Isaiah Drake, Khoi Young, Asher Hong, and Ian Lasic-Ellis
The Japanese men defeated the team from the United States by one point at this year’s RD761 Invitational, a junior competition held in Katy, Texas.
Motomu Yoshida led the Japanese program with his gold medal-winning all-around performance, getting a 79.100 to top the podium while his teammate Reo Kurata also performed well for the bronze with a 78.900.
The team also included Kazuma Kotoge, Azusa Emata, and Kanta Tazumi, and together, Japan also brought home eight apparatus medals, including three golds (Emata on floor, Kurata on pommels, and Kotoge on high bar).
Though the U.S. counted several mistakes from some top competitors, the team still did well to come close to catching Japan. Khoi Young had an excellent day on floor, pommels, rings, and vault to win the all-around silver with a 78.950, while Isaiah Drake was also mostly solid to finish fourth with a 78.050.
Asher Hong and Ian Lasic-Ellis also represented the U.S. here, though Hong had falls on pommels that held him back to 10th place with a 75.300, while Lasic-Ellis struggled on a few events, finishing 15th with a 73.950. Young came back in finals to win silver medals on floor and pommels as well as the bronze on vault with a fall on his first attempt, while Lasic-Ellis won gold on rings, Drake won gold on p-bars, and Drake and Hong picked up the silver and bronze medals, respectively, on high bar.
Though the Japanese and U.S. teams were clearly the frontrunners here, the rest of the teams all had some standout competitors, and there was quite the fight for bronze between France and Brazil, with France ultimately snagging the medal thanks to a mostly consistent day.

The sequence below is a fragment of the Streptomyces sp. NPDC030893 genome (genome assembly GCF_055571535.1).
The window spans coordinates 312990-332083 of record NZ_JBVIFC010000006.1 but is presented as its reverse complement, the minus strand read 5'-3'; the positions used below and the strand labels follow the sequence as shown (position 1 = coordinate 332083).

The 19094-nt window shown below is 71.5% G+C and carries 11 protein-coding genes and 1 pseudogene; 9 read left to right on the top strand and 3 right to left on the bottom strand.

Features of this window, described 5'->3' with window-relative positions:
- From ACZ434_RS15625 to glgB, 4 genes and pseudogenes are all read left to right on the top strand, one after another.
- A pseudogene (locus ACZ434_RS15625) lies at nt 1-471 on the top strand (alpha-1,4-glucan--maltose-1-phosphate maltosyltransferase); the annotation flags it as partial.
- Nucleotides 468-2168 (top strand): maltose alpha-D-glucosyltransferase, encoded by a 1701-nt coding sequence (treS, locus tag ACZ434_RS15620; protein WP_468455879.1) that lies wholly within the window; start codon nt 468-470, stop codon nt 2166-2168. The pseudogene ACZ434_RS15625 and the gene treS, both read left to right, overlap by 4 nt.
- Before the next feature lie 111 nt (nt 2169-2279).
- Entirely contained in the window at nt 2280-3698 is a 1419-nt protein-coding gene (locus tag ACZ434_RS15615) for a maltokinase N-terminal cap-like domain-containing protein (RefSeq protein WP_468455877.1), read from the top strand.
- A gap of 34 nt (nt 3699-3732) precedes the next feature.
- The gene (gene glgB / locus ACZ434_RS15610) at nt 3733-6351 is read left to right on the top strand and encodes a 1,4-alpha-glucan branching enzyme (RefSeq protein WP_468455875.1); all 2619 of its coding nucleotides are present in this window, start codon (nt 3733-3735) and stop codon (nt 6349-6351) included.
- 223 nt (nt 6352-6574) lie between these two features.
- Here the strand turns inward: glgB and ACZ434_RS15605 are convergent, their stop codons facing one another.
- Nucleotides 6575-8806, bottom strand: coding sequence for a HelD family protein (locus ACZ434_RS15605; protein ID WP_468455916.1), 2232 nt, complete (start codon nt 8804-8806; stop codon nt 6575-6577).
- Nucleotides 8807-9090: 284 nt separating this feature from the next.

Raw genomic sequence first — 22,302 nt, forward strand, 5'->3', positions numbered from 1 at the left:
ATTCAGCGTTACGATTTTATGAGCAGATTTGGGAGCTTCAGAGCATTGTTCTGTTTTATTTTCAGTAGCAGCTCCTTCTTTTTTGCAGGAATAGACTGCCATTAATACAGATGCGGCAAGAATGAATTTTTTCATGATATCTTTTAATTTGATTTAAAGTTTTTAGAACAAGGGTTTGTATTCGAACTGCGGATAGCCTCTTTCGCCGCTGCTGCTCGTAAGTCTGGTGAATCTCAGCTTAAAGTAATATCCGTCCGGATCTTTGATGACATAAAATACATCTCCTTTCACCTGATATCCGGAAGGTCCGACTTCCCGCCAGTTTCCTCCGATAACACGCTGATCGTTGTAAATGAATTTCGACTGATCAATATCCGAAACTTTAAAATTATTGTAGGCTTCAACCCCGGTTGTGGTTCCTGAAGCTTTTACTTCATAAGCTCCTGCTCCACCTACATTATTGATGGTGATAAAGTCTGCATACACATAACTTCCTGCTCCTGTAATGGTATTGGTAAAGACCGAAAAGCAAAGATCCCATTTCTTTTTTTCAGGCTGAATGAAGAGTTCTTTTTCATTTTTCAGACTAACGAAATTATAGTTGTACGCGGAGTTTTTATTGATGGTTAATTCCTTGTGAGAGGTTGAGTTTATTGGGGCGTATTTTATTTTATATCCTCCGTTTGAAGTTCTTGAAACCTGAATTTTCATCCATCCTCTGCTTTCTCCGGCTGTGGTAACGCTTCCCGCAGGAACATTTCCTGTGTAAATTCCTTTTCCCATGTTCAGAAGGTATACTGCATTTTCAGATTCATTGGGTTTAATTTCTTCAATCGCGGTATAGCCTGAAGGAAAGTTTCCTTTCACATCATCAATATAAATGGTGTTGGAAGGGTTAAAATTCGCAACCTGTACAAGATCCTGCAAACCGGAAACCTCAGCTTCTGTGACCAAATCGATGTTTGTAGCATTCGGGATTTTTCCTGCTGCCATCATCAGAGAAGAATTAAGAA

Leo Saladino, a member of last year’s junior world championships team, had the highest finish for the French team, tying for fourth place with a 78.050 in addition to winning the silver on rings and bronze on pommels. The team also included Arthur Nogier, Tom Minn, and Tom Aghina, with Aghina normally one of the strongest juniors for the country, but he wasn’t able to compete on floor or vault here.
The top draws for Brazil were Yuri Guimarães in eighth with a 76.300 and Diego Paes in 9th with a 75.550, while João Vieira and Gustavol Pereira rounded out the team in 22nd and 24th. In addition to his top all-around finish for Brazil, Guimarães also won the vault title with a 13.325 average.
Nathan Yvars was Canada’s top competitor, finishing 10th with a 75.300 and helping the team to fifth place while Dorian Doan won the bronze on parallel bars, Nicholas Matthews was best for Australia, finishing 14th with a 74.400, and Kacper Ganczarek was Poland’s strongest, finishing 23rd with a 71.850.
In addition to the main U.S. squad, the host country also featured a second team that wasn’t eligible for medals or apparatus finals, but the young competitors were right in the mix among the top teams here, and two of these second-team gymnasts actually outperformed some of the boys on the team, as Kai Uemura finished with a score of 78.050, which would’ve tied for fourth place, while Danila Leykin finished just behind eighth place with a 76.200. Had they been eligible for the team competition, this team would’ve finished in position for the bronze medal, and they also would’ve placed several competitors into the apparatus finals.
Full results for the competition are available here.
Article by Lauren Hopkins